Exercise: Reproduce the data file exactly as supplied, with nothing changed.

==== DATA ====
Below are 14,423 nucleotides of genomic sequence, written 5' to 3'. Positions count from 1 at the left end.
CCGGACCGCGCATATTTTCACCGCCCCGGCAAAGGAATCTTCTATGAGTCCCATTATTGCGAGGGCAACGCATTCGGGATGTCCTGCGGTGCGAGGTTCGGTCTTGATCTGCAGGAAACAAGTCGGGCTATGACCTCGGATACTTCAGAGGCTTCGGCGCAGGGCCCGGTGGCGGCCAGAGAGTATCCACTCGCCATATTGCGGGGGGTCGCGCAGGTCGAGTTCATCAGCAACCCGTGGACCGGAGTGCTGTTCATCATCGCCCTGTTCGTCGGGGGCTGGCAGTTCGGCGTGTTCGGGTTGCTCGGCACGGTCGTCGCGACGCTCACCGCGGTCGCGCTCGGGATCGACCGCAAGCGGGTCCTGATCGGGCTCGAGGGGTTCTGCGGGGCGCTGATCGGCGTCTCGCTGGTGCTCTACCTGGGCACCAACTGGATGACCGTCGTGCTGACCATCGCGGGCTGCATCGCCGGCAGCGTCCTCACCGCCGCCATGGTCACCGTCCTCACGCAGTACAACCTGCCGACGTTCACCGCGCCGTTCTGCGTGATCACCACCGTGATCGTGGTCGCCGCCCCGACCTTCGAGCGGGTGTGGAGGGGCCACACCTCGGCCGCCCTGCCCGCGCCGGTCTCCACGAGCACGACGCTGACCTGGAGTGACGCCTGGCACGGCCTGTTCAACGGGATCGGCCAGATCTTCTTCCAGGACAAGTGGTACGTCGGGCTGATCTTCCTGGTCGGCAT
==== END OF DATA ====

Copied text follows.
Below are 14,423 nucleotides of genomic sequence, written 5' to 3'. Positions count from 1 at the left end.
CCGGACCGCGCATATTTTCACCGCCCCGGCAAAGGAATCTTCTATGAGTCCCATTATTGCGAGGGCAACGCATTCGGGATGTCCTGCGGTGCGAGGTTCGGTCTTGATCTGCAGGAAACAAGTCGGGCTATGACCTCGGATACTTCAGAGGCTTCGGCGCAGGGCCCGGTGGCGGCCAGAGAGTATCCACTCGCCATATTGCGGGGGGTCGCGCAGGTCGAGTTCATCAGCAACCCGTGGACCGGAGTGCTGTTCATCATCGCCCTGTTCGTCGGGGGCTGGCAGTTCGGCGTGTTCGGGTTGCTCGGCACGGTCGTCGCGACGCTCACCGCGGTCGCGCTCGGGATCGACCGCAAGCGGGTCCTGATCGGGCTCGAGGGGTTCTGCGGGGCGCTGATCGGCGTCTCGCTGGTGCTCTACCTGGGCACCAACTGGATGACCGTCGTGCTGACCATCGCGGGCTGCATCGCCGGCAGCGTCCTCACCGCCGCCATGGTCACCGTCCTCACGCAGTACAACCTGCCGACGTTCACCGCGCCGTTCTGCGTGATCACCACCGTGATCGTGGTCGCCGCCCCGACCTTCGAGCGGGTGTGGAGGGGCCACACCTCGGCCGCCCTGCCCGCGCCGGTCTCCACGAGCACGACGCTGACCTGGAGTGACGCCTGGCACGGCCTGTTCAACGGGATCGGCCAGATCTTCTTCCAGGACAAGTGGTACGTCGGGCTGATCTTCCTGGTCGGCAT